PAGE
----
Home buyers, with limited capital were encouraged to overextend themselves. These buyers were encouraged to purchase an overinflated house with little if nothing down. Home buyers, buoyed by real estate history 101, honestly believed that the safest investment was in restate were easy to seduce. Many took their hard earned monies out of stocks and bonds or borrowed from any source available – and plopped it down on houses that they hoped would not only retain, but rapidly increase in value. It was happening all around them.
Loan officers, being paid to write loans –were offering whatever products the market would bear. An endless array of sub-prime loans greased the wheels of a runaway market. Further incentives were added not only to the number but also the total amount of loans –thus we see awards for Million loans written and etc.
Many builders, through their sellers/real estate agents, actually steered their clients to particularly aggressive loan officers/or firms who guaranteed quick, easy, and assured loans to prospective clients. It is here that the real collusion often occurred. For unchecked by market conditions, home prices began to skyrocket as loans were more accessible. Again, the most accessible loans were sub-prime as these promised the greatest profits to the investors. Now, with the circle complete, builders building more and more homes at inflated prices that were marketed to clients who were riskier and riskier. A disaster made more palatable since “everybody was doing it”.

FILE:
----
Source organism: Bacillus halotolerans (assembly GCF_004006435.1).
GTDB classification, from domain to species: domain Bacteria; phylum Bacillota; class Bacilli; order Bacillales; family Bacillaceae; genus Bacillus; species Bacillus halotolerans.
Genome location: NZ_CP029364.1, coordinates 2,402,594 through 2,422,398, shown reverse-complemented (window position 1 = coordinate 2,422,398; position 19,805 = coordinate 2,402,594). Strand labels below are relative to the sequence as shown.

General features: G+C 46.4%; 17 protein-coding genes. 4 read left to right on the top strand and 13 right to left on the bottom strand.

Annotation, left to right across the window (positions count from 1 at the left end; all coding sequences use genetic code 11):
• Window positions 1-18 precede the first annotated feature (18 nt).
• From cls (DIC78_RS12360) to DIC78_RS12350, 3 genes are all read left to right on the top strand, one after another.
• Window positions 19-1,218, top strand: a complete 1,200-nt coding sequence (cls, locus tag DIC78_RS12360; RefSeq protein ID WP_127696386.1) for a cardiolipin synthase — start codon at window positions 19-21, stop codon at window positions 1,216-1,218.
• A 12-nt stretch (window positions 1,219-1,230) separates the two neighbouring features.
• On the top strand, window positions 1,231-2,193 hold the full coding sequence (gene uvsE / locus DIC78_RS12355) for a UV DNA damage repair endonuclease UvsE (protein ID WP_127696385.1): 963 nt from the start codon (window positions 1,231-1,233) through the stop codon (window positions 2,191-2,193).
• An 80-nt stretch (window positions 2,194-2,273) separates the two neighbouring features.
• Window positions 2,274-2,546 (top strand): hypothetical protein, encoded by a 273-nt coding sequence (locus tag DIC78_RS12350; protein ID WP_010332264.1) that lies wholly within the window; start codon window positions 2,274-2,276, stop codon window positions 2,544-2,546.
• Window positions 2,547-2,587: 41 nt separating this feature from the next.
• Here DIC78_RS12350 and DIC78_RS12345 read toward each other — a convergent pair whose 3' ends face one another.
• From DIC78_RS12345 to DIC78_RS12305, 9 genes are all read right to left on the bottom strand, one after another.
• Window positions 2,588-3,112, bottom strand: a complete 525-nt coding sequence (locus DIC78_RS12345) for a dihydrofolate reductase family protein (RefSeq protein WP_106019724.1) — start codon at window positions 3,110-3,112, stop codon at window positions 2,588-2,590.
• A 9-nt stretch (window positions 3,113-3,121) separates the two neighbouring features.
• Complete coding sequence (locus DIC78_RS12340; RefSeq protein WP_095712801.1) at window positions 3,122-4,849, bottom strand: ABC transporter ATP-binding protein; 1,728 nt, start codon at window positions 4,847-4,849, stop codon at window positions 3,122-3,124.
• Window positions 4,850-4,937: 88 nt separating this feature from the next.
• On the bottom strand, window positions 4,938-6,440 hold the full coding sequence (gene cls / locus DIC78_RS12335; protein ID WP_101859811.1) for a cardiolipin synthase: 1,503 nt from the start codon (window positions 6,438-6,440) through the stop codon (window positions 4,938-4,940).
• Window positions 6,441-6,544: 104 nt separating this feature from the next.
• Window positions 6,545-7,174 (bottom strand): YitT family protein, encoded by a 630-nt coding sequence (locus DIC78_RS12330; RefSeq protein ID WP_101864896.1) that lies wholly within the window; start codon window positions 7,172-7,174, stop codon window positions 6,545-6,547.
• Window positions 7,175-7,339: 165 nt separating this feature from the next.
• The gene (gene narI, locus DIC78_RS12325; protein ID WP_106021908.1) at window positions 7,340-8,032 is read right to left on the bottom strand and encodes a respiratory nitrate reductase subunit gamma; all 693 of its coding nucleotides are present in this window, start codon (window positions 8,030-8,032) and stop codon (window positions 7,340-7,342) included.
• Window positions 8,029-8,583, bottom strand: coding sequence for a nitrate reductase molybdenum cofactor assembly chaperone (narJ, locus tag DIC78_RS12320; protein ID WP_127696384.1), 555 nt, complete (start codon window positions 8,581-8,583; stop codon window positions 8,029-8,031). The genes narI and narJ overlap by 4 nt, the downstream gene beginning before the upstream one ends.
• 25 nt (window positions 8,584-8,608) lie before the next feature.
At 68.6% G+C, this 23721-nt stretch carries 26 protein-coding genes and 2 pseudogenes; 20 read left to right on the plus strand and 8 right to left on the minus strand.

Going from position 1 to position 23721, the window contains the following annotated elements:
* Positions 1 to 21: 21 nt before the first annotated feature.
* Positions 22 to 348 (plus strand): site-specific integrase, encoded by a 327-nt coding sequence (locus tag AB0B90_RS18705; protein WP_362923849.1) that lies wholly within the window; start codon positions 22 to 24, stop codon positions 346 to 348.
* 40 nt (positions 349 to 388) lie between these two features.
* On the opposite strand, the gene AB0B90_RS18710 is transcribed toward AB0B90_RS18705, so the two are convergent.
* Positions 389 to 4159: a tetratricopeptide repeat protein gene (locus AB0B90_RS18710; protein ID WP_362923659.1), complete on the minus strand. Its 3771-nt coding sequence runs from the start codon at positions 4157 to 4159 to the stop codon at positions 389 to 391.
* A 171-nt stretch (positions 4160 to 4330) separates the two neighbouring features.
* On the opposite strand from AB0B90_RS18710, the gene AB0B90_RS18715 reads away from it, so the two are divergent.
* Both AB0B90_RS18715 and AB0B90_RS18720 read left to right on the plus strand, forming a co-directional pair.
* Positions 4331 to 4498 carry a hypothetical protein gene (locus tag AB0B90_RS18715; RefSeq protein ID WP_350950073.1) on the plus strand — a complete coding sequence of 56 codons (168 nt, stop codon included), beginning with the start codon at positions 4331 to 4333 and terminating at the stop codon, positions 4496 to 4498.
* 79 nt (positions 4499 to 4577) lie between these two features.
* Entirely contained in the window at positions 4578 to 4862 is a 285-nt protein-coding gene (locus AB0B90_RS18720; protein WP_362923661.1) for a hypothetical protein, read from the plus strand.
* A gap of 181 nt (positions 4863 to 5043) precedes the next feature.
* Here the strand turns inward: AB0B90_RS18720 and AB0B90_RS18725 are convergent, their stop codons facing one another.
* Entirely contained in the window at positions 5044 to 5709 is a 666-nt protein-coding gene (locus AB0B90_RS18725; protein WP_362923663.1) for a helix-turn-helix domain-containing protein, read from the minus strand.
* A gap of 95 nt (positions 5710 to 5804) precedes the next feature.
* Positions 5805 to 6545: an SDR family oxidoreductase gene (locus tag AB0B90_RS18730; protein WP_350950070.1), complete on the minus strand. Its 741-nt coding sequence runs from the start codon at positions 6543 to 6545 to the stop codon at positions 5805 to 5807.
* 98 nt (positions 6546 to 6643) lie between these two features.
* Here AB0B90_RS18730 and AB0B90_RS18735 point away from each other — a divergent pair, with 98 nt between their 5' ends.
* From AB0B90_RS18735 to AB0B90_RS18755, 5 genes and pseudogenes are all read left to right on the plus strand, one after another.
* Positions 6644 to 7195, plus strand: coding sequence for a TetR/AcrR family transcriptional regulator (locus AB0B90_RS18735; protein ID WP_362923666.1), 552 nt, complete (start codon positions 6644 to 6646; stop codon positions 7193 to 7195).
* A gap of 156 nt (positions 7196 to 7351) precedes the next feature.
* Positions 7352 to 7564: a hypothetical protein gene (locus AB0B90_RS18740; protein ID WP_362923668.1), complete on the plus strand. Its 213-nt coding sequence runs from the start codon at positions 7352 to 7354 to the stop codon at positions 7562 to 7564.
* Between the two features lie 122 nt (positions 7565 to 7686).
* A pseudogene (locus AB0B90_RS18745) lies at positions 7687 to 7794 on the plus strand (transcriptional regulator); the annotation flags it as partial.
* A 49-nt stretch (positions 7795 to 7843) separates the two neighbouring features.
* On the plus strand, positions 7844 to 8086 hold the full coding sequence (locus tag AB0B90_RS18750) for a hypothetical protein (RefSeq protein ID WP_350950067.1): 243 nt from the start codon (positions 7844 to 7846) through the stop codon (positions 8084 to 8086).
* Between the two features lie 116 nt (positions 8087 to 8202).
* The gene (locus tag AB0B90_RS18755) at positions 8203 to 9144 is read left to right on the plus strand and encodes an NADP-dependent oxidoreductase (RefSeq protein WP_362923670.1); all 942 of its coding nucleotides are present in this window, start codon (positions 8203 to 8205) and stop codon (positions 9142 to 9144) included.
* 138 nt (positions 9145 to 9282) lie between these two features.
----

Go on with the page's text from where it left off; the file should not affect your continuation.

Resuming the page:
We are now in the first wave of the fiscal tsunami, as the first set of sub-prime loans have matured. These loans written about 3-5 years ago are actually the smallest aggregate group. There are at least 3 other waves that will come due over the next 3 years. If it is currently is projected that $700 billion will secure markets – we need at least 3 times this amount to sustain the “correction” -And then what?
If there are no new behaviors, norms, and regulations put into place –it will be déjà vu all over again. But then, who will bail us out.
Rodney D. Coates is associate professor of sociology and gerontology at Miami University. He is solely responsible for these views which do not necessarily reflect those of Miami University. He can be reached at email@example.com
Bailout Lesson: Capital Crisis Will Wreck Both Parties
Wednesday, 01 October 2008
by BAR executive editor Glen Ford
The crisis of finance capital has thrown both big business parties into extreme disarray and split the Congressional Black Caucus right down the middle. "In the aftermath of Monday's bloody siege, it was difficult to tell who Wall Street guns-for-hire John McCain and Barack Obama hated most: each other, or the citizens who despite their outraged confusion had the presence of mind to bar the doors to the national treasury." As the Obama-McCain-Bush-Pelosi Axis struggles to serve a common master, "the rest of us must fashion new institutions to perform the societal tasks that were purportedly the domain of the now-extinct investment bankers."
"The Democratic and Republican Parties, creatures of capital, are decomposing in full view."